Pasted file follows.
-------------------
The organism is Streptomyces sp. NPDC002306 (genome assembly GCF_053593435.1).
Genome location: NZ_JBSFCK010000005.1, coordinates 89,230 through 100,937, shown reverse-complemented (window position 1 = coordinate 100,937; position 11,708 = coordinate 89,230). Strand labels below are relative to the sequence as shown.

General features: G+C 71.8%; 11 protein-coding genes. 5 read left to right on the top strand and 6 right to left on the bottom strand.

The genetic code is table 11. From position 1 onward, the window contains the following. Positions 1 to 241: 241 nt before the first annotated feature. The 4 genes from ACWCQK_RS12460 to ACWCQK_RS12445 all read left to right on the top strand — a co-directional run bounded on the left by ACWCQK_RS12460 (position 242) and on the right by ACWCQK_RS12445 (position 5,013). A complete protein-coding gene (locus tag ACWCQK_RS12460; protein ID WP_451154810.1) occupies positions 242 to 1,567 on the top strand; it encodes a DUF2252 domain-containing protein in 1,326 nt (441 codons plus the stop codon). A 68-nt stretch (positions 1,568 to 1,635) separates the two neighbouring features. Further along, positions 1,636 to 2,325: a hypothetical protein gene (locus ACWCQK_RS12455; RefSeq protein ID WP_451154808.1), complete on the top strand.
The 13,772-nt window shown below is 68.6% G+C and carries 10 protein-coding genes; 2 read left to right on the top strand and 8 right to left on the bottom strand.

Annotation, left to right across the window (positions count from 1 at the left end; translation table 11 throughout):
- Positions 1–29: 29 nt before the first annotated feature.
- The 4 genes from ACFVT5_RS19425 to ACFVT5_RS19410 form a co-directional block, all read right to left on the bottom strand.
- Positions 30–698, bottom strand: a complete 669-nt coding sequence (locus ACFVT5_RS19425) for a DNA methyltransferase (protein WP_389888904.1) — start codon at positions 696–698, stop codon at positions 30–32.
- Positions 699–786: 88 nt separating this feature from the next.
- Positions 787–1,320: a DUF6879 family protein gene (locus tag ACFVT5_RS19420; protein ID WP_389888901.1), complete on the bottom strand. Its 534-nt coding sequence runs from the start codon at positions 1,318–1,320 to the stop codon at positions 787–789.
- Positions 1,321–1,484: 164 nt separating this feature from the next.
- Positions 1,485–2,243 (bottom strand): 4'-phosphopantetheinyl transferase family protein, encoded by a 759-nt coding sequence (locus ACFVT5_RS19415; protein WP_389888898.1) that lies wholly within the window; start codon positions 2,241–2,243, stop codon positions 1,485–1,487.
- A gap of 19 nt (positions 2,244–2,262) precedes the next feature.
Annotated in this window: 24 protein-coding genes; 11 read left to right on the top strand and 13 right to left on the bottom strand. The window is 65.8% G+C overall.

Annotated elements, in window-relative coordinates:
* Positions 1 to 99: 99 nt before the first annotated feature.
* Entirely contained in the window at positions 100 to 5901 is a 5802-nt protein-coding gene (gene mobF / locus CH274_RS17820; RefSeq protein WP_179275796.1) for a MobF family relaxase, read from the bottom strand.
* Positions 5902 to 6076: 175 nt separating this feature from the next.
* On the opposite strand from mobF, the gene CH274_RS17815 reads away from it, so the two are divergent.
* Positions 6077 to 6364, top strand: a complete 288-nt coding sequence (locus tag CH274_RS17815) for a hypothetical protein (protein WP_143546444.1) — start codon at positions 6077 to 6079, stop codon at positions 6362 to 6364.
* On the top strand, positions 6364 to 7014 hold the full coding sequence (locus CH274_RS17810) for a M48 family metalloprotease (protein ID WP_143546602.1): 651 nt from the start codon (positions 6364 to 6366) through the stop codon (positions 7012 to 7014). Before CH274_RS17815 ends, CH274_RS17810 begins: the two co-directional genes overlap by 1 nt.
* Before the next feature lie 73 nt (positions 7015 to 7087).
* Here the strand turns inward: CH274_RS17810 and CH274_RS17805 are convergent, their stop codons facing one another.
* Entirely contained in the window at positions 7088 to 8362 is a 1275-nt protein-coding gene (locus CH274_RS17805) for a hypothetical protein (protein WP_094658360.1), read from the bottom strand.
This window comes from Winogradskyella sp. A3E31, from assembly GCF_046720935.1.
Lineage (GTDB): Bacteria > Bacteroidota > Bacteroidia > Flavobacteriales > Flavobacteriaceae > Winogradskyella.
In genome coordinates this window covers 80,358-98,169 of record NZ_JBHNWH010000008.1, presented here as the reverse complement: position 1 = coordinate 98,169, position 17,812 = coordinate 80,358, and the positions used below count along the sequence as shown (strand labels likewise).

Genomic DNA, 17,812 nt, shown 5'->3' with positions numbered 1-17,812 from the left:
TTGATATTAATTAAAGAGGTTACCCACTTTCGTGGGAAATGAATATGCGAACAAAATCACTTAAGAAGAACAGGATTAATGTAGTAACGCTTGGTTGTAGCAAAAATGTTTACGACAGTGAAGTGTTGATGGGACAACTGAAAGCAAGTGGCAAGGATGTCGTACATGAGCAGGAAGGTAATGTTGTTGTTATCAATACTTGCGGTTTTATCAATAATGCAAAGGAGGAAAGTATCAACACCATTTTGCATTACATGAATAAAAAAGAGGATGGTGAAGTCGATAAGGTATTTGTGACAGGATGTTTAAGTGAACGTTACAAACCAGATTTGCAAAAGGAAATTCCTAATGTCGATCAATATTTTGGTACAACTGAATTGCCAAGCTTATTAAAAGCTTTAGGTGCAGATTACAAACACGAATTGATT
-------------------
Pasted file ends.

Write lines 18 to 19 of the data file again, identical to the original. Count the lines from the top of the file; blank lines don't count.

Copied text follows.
* Entirely contained in the window at positions 100 to 5901 is a 5802-nt protein-coding gene (gene mobF / locus CH274_RS17820; RefSeq protein WP_179275796.1) for a MobF family relaxase, read from the bottom strand.
* Positions 5902 to 6076: 175 nt separating this feature from the next.